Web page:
• Analyze legal and regulatory requirements

A project manager must follow the laws and regulations that impact your project. For example, before starting a construction project in Nigeria, the project manager in charge must study the building codes, permits, and environmental regulations. All these requirements need to be considered because they can influence the smooth execution of a project. 

Non-violation of these legal frameworks can also help you avoid fines and ensure the successful outcome of your project(s).

  • Examine operational feasibility

At this point in a feasibility study, it is essential to assess if there are enough resources, technology, and skilled workers to make a project successful. Here’s where the need for examining a project’s operational feasibility is vital. 

For instance, before building a hospital, you need to consider basic things such as infrastructure, workforce capabilities, and logistical challenges. Doing this in turn, ensures a realistic and achievable project outcome.

Step 2: Performing risk assessment and management

For every project, there are risks involved. Here’s the reason a project manager must examine risks associated with the project and plan how to manage them. 

You can reduce the impact of unexpected events by creating smart plans to deal with these risks. For example, before embarking on a bridge construction project, consider factors such as weather conditions and soil stability. This helps to cut down construction delays and ensures the project’s success. 

Read also: A Full Guide to Change Management in a Nigerian Business Environment 

Step 3: Evaluating alternative solutions or approaches

When conducting a feasibility study as a project manager, evaluating different solutions or approaches is important. This practice means looking at various options while thinking about their good and bad sides. After comparing various options, you can go for the best solution based on factors like cost, viability, and satisfaction of wants.

Imagine you’re the project manager for a power generation project in one of the Nigerian villages. Without a doubt, you may have to decide what kind of energy to use. And, of course, in picking one, you consider the best. You may have to select from solar power, wind power, or biomass.

Step 4: Documenting and presenting the feasibility study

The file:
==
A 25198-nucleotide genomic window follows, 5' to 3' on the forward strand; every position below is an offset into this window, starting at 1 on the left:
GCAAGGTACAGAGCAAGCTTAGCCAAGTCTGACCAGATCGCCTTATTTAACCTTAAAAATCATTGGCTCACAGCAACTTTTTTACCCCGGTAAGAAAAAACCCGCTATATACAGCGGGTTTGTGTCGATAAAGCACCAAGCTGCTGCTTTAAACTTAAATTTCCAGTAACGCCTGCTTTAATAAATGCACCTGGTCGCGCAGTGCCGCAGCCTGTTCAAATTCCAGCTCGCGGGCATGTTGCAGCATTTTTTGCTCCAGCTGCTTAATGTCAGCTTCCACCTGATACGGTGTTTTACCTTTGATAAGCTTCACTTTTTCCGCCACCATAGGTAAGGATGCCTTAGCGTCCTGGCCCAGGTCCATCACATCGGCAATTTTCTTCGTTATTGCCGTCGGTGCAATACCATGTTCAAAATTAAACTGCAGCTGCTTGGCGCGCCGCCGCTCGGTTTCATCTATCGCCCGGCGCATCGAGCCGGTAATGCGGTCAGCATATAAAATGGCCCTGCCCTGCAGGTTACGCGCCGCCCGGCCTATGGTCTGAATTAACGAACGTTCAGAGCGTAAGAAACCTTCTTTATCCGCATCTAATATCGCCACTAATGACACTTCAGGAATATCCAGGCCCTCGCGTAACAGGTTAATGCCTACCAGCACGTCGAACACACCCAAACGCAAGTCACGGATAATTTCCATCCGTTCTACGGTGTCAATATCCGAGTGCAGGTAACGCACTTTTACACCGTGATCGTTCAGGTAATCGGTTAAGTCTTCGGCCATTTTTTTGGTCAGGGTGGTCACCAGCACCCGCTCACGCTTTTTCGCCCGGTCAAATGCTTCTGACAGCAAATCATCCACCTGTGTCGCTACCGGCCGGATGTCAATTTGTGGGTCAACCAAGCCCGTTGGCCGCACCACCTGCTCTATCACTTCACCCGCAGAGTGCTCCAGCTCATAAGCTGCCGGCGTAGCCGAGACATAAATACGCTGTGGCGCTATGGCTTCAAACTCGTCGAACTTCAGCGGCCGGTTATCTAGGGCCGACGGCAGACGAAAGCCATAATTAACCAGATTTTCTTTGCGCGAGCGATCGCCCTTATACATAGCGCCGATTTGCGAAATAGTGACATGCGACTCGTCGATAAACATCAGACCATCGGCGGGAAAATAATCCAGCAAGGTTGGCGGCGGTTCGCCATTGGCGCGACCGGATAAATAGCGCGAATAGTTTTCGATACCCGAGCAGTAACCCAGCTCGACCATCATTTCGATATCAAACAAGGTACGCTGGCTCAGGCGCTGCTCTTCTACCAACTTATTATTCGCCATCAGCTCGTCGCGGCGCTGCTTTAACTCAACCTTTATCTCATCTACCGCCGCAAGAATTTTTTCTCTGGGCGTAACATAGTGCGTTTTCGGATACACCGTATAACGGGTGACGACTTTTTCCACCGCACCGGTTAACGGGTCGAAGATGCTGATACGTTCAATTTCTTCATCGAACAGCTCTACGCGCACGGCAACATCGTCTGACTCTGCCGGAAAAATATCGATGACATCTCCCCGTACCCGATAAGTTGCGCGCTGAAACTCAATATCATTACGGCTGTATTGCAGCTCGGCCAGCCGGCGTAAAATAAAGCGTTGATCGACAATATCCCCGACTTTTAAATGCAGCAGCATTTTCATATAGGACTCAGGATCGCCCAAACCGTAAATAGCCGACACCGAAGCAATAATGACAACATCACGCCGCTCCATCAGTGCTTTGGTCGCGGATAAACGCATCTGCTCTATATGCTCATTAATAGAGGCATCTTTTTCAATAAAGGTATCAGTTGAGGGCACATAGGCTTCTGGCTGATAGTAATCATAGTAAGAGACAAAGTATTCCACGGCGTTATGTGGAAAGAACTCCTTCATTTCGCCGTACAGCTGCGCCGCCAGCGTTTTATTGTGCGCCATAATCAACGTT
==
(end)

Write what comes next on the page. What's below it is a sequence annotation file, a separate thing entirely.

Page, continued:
All the efforts invested in conducting a feasibility study will indeed be futile if there’s no proper documentation. That’s why as a project manager, it’s expedient you write down and organize all the salient information. 

These pieces of information should include your study findings, feasibility analysis, and your study’s recommendations. After considering everything, prepare a report to present to the project’s key stakeholders, including your team and decision-makers.

Now, this may bother you, what does the structure of a feasibility study report look like? Keep reading.

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Structure of a Feasibility Study Report: Master the Key Components

The structure of a feasibility study report can vary from one project manager to another. However, below are certain core components that remain consistent across all studies:

  • Executive summary

The executive summary is a major component of a feasibility study report. It’s usually the first part you see. It provides a concise overview of the project’s key findings and recommendations. 

An executive summary of a feasibility study report serves as a snapshot of the entire study. It gives decision-makers a quick grasp of its whole essence. It features a summary of objectives, methods, major findings, and conclusions. All these work together to help stakeholders make informed decisions.

  • Introduction and background

The introduction and background section of a feasibility study report provides vital context and rationale for conducting the study. This section talks about the project’s background, goals, and what it aims to achieve. It helps readers understand the project’s origin, significance, and the problem it’s trying to solve. 

For example, in a feasibility study report about renewable energy, this section explains the increasing demand for clean energy. It also highlights the importance of exploring alternatives to fossil fuels.